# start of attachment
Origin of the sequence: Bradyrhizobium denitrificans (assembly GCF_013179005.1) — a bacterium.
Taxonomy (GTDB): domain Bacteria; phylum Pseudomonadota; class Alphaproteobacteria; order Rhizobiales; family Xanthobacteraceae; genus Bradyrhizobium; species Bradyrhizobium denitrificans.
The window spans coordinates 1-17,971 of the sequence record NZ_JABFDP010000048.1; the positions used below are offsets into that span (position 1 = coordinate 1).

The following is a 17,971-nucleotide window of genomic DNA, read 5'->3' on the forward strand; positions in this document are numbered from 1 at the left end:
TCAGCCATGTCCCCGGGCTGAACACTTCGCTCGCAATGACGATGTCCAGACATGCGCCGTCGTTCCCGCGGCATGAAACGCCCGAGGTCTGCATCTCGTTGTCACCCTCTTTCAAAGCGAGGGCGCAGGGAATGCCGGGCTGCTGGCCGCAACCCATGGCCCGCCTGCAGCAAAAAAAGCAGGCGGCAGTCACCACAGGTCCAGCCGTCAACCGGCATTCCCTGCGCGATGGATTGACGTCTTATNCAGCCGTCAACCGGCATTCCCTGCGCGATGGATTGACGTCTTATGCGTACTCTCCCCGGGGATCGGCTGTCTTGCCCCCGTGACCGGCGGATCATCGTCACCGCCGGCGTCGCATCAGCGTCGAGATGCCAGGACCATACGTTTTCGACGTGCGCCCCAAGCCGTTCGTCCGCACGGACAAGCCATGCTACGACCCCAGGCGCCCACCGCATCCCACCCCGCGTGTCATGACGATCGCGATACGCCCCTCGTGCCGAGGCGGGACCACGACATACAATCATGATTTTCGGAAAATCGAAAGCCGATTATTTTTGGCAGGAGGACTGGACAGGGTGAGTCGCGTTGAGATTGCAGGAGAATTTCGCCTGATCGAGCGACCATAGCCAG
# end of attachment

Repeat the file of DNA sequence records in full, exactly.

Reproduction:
Origin of the sequence: Bradyrhizobium denitrificans (assembly GCF_013179005.1) — a bacterium.
Taxonomy (GTDB): domain Bacteria; phylum Pseudomonadota; class Alphaproteobacteria; order Rhizobiales; family Xanthobacteraceae; genus Bradyrhizobium; species Bradyrhizobium denitrificans.
The window spans coordinates 1-17,971 of the sequence record NZ_JABFDP010000048.1; the positions used below are offsets into that span (position 1 = coordinate 1).

The following is a 17,971-nucleotide window of genomic DNA, read 5'->3' on the forward strand; positions in this document are numbered from 1 at the left end:
TCAGCCATGTCCCCGGGCTGAACACTTCGCTCGCAATGACGATGTCCAGACATGCGCCGTCGTTCCCGCGGCATGAAACGCCCGAGGTCTGCATCTCGTTGTCACCCTCTTTCAAAGCGAGGGCGCAGGGAATGCCGGGCTGCTGGCCGCAACCCATGGCCCGCCTGCAGCAAAAAAAGCAGGCGGCAGTCACCACAGGTCCAGCCGTCAACCGGCATTCCCTGCGCGATGGATTGACGTCTTATNCAGCCGTCAACCGGCATTCCCTGCGCGATGGATTGACGTCTTATGCGTACTCTCCCCGGGGATCGGCTGTCTTGCCCCCGTGACCGGCGGATCATCGTCACCGCCGGCGTCGCATCAGCGTCGAGATGCCAGGACCATACGTTTTCGACGTGCGCCCCAAGCCGTTCGTCCGCACGGACAAGCCATGCTACGACCCCAGGCGCCCACCGCATCCCACCCCGCGTGTCATGACGATCGCGATACGCCCCTCGTGCCGAGGCGGGACCACGACATACAATCATGATTTTCGGAAAATCGAAAGCCGATTATTTTTGGCAGGAGGACTGGACAGGGTGAGTCGCGTTGAGATTGCAGGAGAATTTCGCCTGATCGAGCGACCATAGCCAG